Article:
Saturday, February 29, 2020

DCNR Good Natured Blog: Responding To Invasive Species In Pennsylvania's State Forests

Invasive plants can significantly alter our forested landscapes, negatively impacting plants, animals, their habitats, and the natural processes of which they are a part.
Left unchecked, they can take over and dominate entire areas. Worse, invasive plants can alter soil chemistry and local ecosystems -- setting the stage for other invasive species to follow.
Invasive Species Bring More Invasive Species
Tree-of-heaven is an extremely aggressive invasive tree. It doesn’t take long for landscapes to transition from one or two stems to thousands.
Tree-of-heaven releases chemicals into the soil that inhibit the growth of native plants, which tends to encourage other exotic species that evolved with it overseas.
For this reason, areas overgrown with tree-of-heaven frequently also have infestations of barberry, Japanese stiltgrass, multiflora rose, and Asiatic bittersweet.
As native acreage is lost, native animals that feed on plants concentrate their feeding into smaller areas of leftover native plant communities, inflicting unbalanced harm.
Sustained overgrazing often kills native plants, opening more sites for invasive species to populate, accelerating the ecological damage.
Invasive Species on Michaux State Forest
Invasive plants are a major problem in Michaux State Forest [Adams, Cumberland, Franklin counties]. Common invasive plants there include: Mile-a-minute, Tree-of-heaven, Japanese angelica tree, Japanese barberry, Autumn olive, Japanese privet, Japanese stiltgrass, Multiflora rose, Japanese knotweed, and Poison hemlock.
Many of these invaders arrived by illegal dumping of yard waste, which often contains seeds and viable roots and shoots of invasive species.
Aggressive Response
Infestations of invasive species are taken very seriously. DCNR’s Bureau of Forestry uses an “early detection rapid response” protocol whenever a new invasive is found, which usually destroys the invasive species before it becomes a problem.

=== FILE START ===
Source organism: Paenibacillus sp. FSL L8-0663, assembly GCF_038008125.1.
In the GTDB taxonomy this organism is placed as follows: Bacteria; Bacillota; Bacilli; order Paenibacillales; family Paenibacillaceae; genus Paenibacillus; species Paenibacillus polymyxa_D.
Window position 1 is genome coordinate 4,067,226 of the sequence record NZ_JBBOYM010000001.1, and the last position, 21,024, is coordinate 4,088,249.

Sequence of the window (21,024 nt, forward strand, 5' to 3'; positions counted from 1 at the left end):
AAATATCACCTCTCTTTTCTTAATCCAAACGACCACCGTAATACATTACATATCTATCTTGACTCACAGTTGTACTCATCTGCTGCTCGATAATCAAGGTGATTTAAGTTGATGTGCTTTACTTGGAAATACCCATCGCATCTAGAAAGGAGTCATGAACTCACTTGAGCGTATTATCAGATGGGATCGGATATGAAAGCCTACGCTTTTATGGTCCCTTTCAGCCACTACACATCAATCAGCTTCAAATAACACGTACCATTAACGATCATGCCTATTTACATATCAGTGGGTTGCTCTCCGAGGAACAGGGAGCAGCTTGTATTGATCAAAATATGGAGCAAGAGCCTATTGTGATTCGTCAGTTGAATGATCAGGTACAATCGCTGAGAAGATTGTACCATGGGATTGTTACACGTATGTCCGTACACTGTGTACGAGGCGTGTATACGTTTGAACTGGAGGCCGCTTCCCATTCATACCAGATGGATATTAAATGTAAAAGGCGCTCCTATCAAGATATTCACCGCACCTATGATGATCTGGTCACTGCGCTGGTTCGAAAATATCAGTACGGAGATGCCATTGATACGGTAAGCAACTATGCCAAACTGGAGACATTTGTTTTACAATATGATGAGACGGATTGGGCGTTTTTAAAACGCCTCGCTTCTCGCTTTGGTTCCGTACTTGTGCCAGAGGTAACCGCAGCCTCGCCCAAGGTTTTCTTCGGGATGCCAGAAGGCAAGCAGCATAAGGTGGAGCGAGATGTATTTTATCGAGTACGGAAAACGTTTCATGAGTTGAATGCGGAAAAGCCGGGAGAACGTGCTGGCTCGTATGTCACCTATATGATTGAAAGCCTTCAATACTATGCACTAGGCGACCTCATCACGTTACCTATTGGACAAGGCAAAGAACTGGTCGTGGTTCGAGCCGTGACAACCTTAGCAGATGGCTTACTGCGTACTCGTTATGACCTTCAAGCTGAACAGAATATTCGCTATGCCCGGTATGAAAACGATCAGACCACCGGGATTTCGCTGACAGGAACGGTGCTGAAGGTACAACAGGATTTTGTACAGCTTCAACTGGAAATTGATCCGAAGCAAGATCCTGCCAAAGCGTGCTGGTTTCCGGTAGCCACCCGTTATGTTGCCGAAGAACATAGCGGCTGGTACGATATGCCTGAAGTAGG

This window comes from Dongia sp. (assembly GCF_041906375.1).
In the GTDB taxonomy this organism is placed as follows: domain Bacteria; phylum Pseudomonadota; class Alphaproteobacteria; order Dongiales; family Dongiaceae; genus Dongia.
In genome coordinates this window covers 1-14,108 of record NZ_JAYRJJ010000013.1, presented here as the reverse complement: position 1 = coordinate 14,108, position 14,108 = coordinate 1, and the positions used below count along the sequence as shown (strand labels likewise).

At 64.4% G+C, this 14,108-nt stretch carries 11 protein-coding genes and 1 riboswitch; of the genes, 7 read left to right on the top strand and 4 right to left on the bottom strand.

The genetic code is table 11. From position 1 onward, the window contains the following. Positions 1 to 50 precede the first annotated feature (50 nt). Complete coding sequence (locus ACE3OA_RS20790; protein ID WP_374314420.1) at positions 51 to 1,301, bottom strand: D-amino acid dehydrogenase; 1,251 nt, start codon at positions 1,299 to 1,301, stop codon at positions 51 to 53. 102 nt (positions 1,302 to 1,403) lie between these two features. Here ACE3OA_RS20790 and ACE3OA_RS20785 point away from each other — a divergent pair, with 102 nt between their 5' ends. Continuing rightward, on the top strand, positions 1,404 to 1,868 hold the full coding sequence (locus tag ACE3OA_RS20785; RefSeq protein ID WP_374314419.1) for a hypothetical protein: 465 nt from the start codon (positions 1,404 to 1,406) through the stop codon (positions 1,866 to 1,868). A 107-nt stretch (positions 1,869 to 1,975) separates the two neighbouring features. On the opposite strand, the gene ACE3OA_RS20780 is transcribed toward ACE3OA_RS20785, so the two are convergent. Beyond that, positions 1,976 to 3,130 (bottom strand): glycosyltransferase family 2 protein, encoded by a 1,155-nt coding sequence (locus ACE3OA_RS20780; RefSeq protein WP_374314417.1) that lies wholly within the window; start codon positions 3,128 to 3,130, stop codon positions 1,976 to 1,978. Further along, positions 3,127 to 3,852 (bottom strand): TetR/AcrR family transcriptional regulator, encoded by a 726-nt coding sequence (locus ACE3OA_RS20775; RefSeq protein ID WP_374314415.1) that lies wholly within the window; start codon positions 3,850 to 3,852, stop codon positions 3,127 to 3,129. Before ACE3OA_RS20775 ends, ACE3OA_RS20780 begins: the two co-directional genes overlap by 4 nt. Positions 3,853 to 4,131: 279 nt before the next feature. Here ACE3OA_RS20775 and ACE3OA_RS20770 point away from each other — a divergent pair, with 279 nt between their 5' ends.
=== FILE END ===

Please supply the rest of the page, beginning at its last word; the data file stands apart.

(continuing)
Due to the sheer number of acres the bureau manages, it is impossible to notice all outbreaks -- leading to unintended infestations.
Such was the case for a 400-acre Japanese barberry infestation near Pine Grove Furnace State Park [York County].
The Bureau of Forestry utilized an herbicide treatment program for several years in the area, essentially eradicating the unwanted invasive.
Follow-up spot treatments are routine, and the area will eventually be replanted with native species.
Get Help If Necessary
The invasive plant problem can be daunting, even for our hard-working foresters.
Sometimes it is necessary to call in reinforcements – like, in 2016, when Michaux staff used contractors to eliminate a 95-acre stand of cork and bee-bee trees near Mont Alto.
Staff continue to work on a management plan to treat an additional 202 acres in this region.
The Bureau of Forestry also uses “biological controls,” releasing plant-eating weevils to control the mile-a-minute weed.
These insects have been shown to target the invasive weeds, while avoiding native plants. 
Although the weevil will not eradicate mile-a-minute weed, it does have the ability to control its spread.
Keeping Up the Fight
Part of DCNR’s mission is to conserve native wild plants. In order to achieve this goal, control of invasive species is crucial, and we hope Pennsylvania citizens will help us in this fight.
Things You Can Do
-- Eliminate invasive species in your landscape
-- Never transfer yard waste to new locations
-- Participate with local conservation groups to do invasive species “roundups”
Learn more about invasive plants in Pennsylvania and how you can help control their spread at DCNR’s website.
[Visit the Department of Agriculture’s Noxious, Invasive And Poisonous Plant Program webpage for more on Pennsylvania’s Noxious Weed Control Law and Noxious Weed Control List.
[Learning to identify invasive plants is the first step in understanding and combating the problem. If you see one of these species -- report them at the Pennsylvania iMapInvasives website.
[For more information on state parks and forests and recreation in Pennsylvania, visit DCNR’s website, Click Here to sign up for the Resource newsletter, Visit the Good Natured DCNR Blog,  Click Here for upcoming events, Click Here to hook up with DCNR on other social media-- Facebook, Twitter, YouTube and Flickr.]
(Photo: Volunteers help remove invasive Japanese knotweed.)
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[Posted: February 29, 2020]

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